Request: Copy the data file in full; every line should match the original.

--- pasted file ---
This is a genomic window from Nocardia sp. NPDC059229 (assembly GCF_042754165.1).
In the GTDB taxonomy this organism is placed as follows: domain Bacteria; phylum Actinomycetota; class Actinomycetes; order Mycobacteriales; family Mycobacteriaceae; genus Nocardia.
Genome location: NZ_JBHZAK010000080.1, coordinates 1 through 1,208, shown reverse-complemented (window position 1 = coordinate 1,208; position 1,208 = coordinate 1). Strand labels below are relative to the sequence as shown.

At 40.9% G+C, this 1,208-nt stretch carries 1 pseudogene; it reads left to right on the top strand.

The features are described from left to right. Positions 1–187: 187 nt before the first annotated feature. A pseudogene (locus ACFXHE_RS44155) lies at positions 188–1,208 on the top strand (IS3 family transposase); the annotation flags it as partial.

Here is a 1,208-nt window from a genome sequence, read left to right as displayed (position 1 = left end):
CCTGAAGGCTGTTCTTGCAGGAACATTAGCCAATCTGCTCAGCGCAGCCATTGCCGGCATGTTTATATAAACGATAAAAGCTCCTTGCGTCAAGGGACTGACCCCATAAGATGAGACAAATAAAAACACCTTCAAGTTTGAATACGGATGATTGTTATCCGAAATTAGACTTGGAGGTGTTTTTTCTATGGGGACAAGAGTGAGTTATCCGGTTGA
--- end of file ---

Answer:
This is a genomic window from Nocardia sp. NPDC059229 (assembly GCF_042754165.1).
In the GTDB taxonomy this organism is placed as follows: domain Bacteria; phylum Actinomycetota; class Actinomycetes; order Mycobacteriales; family Mycobacteriaceae; genus Nocardia.
Genome location: NZ_JBHZAK010000080.1, coordinates 1 through 1,208, shown reverse-complemented (window position 1 = coordinate 1,208; position 1,208 = coordinate 1). Strand labels below are relative to the sequence as shown.

At 40.9% G+C, this 1,208-nt stretch carries 1 pseudogene; it reads left to right on the top strand.

The features are described from left to right. Positions 1–187: 187 nt before the first annotated feature. A pseudogene (locus ACFXHE_RS44155) lies at positions 188–1,208 on the top strand (IS3 family transposase); the annotation flags it as partial.

Here is a 1,208-nt window from a genome sequence, read left to right as displayed (position 1 = left end):
CCTGAAGGCTGTTCTTGCAGGAACATTAGCCAATCTGCTCAGCGCAGCCATTGCCGGCATGTTTATATAAACGATAAAAGCTCCTTGCGTCAAGGGACTGACCCCATAAGATGAGACAAATAAAAACACCTTCAAGTTTGAATACGGATGATTGTTATCCGAAATTAGACTTGGAGGTGTTTTTTCTATGGGGACAAGAGTGAGTTATCCGGTTGA